In 2009, the Equal Employment Opportunity Commission sued Supervalu's Midwest division after 110 employees with disabilities were refused the chance to return to work after disability-related leaves of absence unless they could do so without any job restrictions or limitations. In 2011, a federal judge ruled that the practice violated the Americans with Disabilities Act and ordered the company to pay the workers $3.2 million for wrongful termination and the denial of reasonable disability accommodations.
The judge also ordered the company to comply with a 3-year consent decree, requiring it to take specific action to end its discriminatory policy. Supervalu, which operates some Albertson's and Lucky Stores supermarkets in California, was enjoined from putting barriers in the way of people who sought to return to work after a disability leave. They were supposed to set up a medical accommodations administrative team to cooperate with employees who wanted to return to work, and they were supposed to send a written return-to-work letter to all such employees when their disabilities could be accommodated.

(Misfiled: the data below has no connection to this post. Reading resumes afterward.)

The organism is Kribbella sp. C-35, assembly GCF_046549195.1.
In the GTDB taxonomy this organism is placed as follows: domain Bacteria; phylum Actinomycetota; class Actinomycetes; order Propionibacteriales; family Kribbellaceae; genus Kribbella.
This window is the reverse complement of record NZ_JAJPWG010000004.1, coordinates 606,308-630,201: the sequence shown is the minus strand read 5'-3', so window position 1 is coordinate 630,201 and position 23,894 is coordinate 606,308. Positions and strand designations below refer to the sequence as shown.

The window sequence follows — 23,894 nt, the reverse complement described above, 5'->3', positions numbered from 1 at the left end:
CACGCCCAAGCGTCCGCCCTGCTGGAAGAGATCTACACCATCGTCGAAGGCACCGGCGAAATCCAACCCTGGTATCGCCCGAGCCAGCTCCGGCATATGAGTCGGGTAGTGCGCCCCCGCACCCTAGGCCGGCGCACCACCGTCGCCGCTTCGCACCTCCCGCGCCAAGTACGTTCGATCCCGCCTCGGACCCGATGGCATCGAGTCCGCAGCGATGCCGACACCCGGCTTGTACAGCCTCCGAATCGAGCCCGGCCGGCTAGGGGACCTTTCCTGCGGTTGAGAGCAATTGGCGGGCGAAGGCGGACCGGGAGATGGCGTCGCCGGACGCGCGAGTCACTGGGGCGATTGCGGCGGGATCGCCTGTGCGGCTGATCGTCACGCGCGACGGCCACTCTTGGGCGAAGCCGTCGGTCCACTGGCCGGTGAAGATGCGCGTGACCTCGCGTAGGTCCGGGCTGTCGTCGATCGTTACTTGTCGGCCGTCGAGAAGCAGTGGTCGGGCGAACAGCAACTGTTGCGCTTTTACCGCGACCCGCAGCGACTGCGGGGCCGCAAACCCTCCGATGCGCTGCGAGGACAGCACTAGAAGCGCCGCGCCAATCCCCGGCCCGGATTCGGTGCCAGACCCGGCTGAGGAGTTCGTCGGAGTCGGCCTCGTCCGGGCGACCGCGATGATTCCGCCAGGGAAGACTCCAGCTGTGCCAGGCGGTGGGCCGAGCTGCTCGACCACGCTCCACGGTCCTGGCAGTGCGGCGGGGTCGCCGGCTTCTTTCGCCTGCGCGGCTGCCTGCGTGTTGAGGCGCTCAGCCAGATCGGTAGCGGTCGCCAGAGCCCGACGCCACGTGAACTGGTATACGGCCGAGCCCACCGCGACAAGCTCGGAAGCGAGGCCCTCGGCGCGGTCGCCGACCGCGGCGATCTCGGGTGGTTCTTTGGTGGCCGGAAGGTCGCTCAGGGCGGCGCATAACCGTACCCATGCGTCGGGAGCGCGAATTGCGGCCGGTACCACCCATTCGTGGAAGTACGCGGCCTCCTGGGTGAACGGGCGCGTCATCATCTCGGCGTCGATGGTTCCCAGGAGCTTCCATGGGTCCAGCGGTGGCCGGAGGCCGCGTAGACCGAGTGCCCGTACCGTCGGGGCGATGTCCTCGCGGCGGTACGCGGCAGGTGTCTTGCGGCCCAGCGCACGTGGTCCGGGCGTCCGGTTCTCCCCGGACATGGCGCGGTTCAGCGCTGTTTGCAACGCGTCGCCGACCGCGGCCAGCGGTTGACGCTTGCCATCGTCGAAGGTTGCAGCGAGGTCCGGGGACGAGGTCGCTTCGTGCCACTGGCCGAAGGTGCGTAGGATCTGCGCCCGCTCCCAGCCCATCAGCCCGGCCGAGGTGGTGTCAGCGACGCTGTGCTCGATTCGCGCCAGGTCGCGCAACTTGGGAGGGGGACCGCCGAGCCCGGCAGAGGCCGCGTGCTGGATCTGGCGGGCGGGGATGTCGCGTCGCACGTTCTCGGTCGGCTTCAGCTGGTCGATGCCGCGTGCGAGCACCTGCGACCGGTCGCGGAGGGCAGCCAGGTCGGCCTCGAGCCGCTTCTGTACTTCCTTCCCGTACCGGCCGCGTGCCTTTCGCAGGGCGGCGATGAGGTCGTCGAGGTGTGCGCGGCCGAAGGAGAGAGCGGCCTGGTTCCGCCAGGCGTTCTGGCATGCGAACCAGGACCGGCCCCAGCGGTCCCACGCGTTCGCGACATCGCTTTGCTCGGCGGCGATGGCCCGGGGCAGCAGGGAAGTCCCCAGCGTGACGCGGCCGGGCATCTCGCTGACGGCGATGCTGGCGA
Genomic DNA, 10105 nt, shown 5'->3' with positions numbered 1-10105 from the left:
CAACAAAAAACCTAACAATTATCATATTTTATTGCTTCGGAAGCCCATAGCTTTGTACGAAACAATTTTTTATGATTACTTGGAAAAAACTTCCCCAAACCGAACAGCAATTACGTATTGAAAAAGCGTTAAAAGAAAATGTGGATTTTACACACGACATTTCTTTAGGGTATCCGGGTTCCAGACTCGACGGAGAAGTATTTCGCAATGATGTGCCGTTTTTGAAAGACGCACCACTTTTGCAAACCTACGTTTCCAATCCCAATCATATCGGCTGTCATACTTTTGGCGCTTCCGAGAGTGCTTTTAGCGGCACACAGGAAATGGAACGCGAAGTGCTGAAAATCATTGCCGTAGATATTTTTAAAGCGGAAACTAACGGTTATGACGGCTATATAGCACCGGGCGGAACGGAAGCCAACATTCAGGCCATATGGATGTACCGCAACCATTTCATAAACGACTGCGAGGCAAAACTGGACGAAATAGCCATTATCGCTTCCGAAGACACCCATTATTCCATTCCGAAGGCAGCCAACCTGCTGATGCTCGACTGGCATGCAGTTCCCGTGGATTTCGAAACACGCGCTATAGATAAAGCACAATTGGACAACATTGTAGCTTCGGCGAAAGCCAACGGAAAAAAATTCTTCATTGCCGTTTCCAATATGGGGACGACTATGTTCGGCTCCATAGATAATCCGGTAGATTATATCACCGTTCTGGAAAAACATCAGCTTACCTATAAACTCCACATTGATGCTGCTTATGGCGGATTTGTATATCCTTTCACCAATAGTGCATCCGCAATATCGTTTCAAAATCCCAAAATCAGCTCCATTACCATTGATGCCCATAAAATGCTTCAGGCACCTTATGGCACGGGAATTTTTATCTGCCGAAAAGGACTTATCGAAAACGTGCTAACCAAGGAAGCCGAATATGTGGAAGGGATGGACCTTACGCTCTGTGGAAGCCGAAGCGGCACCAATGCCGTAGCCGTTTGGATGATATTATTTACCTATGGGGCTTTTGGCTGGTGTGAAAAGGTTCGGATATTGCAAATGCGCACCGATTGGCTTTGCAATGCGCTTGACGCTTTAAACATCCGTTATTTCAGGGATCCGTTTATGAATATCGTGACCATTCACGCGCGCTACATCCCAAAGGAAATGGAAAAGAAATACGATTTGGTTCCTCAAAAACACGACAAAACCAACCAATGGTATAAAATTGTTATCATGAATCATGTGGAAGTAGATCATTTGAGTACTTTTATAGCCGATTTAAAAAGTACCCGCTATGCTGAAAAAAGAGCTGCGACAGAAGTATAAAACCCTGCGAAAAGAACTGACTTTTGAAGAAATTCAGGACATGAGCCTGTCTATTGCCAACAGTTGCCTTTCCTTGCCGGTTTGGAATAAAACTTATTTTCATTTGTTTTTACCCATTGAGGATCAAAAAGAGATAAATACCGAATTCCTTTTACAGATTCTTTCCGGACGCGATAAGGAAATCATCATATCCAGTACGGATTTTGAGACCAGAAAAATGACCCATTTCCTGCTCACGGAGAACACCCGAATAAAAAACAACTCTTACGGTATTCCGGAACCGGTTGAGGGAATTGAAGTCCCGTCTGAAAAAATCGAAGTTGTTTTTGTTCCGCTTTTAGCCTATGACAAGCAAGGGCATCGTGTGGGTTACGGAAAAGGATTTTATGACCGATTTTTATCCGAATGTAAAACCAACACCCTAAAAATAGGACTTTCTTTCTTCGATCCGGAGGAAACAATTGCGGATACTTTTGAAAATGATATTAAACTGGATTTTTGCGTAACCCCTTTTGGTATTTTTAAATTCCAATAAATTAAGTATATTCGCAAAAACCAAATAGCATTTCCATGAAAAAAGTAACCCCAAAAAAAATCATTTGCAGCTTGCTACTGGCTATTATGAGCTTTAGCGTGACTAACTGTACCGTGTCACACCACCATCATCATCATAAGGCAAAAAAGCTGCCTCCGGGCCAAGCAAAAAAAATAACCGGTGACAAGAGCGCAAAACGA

The company did not meet those obligations.
"In contrast to other companies which have worked cooperatively with EEOC to meet their commitments under consent decrees," commented a supervisory trial attorney for the EEOC's regional office in Chicago," Supervalu has repeatedly decided to resist the EEOC during the decree-monitoring process and now faces possible contempt sanctions for violating the injunction at the heart of this decree."
The judge has just held the company in contempt of court for failing, at the very least, to send the right-to-work letters, which resulted in some additional involuntary termination claims.
"[F]ailure to send written return-to-work letters to all of those it identified were capable of returning to work constitutes a violation of the Decree that is more than harmless error," wrote the judge. He ordered the company to send the letters to every employee who could have returned to work between Jan. 2011 and April 2012, even if the company has already notified them verbally.
"This ruling confirms that the EEOC can and will act to enforce the court's orders, embodied in a decree, when we find violations and the employer is unwilling to provide appropriate remedies" says the EEOC.
Source: National Law Review, "Supervalu / Jewel Food Held in Contempt for Breaching Consent Decree Settling Earlier EEOC Disability Discrimination Suit," EEOC press release, April 7, 2013